Boat and Marine (Solar Panels)

"Solar panels for boats and marine applications have long been one of the best methods of generating power away from the marina and, as such, there are a number of products on the market designed especially for the marine environment."

One of the biggest problems when installing a solar energy system on a boat is the lack of space. To overcome this, there are a number of boat solar panels that have been designed so that they can be walked on, maximising the use of available deck space. Some marine solar panels have the added benefit of being light enough so that they can be hung from a mast or boom. Where there is sufficient space on the boat to install glass-fronted solar panels (which can't be walked on), unlike other manufacturers, we are comfortable for our solar panels to be used in salt-water environments; in fact, our panels are often used as a power source for buoys and lighthouses.

As with all solar installations, the first stage is an 'energy audit' of the boat. During this process, we need to work out how much power we use on a daily basis (in watt-hours). This information allows us to decide how much energy we want to produce with solar panels and therefore how large the panel(s) need to be. One of the most important things is to be realistic as to how much energy we can expect from solar on our boat, given the UK climate. Our Our Solar Calculators will do these calculations for you, but we typically use a very conservative estimate of 70% efficiency for 5-hours a day in order to ensure that we create a system that will work effectively all year round.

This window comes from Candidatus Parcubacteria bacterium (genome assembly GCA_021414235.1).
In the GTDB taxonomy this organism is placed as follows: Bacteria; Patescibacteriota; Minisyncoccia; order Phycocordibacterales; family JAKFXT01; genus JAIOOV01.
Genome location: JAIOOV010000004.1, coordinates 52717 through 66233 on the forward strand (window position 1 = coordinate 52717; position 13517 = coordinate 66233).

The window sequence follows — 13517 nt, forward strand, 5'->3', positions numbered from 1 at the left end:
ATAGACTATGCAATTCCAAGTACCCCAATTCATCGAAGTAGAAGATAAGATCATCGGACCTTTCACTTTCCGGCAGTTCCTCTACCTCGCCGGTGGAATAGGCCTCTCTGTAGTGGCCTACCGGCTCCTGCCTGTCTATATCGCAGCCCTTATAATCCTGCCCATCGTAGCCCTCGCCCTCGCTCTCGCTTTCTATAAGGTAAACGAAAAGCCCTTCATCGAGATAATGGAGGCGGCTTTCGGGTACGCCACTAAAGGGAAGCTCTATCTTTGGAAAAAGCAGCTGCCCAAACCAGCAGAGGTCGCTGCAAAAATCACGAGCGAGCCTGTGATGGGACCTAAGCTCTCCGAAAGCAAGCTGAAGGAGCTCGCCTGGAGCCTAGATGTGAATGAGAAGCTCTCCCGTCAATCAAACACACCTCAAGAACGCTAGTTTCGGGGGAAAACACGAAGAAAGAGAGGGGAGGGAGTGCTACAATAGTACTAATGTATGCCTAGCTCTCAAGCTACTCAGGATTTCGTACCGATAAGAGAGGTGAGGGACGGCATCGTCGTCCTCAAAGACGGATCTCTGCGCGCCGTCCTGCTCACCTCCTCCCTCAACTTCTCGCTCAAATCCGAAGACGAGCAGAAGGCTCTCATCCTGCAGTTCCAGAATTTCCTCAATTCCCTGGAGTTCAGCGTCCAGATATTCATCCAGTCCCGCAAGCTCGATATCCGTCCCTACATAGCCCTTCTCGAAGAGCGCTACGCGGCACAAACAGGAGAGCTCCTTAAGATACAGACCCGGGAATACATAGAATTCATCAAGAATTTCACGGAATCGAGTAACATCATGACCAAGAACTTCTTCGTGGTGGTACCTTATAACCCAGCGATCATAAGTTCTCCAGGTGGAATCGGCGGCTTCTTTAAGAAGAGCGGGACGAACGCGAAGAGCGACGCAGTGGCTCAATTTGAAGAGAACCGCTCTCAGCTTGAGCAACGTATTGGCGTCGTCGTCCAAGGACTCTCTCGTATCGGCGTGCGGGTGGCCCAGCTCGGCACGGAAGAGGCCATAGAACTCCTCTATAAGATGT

Navigation lights (10hrs) = 240Wh (20Ah*)

Internal lighting (4hrs) = 192Wh (16Ah*)

Instruments (24hrs) = 144Wh (12Ah*)

Bilge/water pump (1hr) = 60Wh (5Ah*)

Miscellaneous = 96Wh (8Ah*)

TOTAL usage = 732Wh (51Ah*)

Based on a requirement to produce 732Wh a day throughout the whole year, we recommend installing between 100W and 200W of solar panels. However, in reality, most people use their boats primarily in the Summer months and therefore, the size of the marine solar power system can be reduced significantly, but up to 50% to 100W.

Perhaps one of the best approaches is to fit a system that can be grown over time. As long as the charge controller is large enough (15A for a 200W solar system), you can initially install a much smaller solar panel and then add additional panels based on actual usage and performance. Since every solar installation is different, this is the most accurate way of working out how large the solar panels need to be for a boat installation.

Contact us at Leading Edge for help and advice about marine solar panels for boats.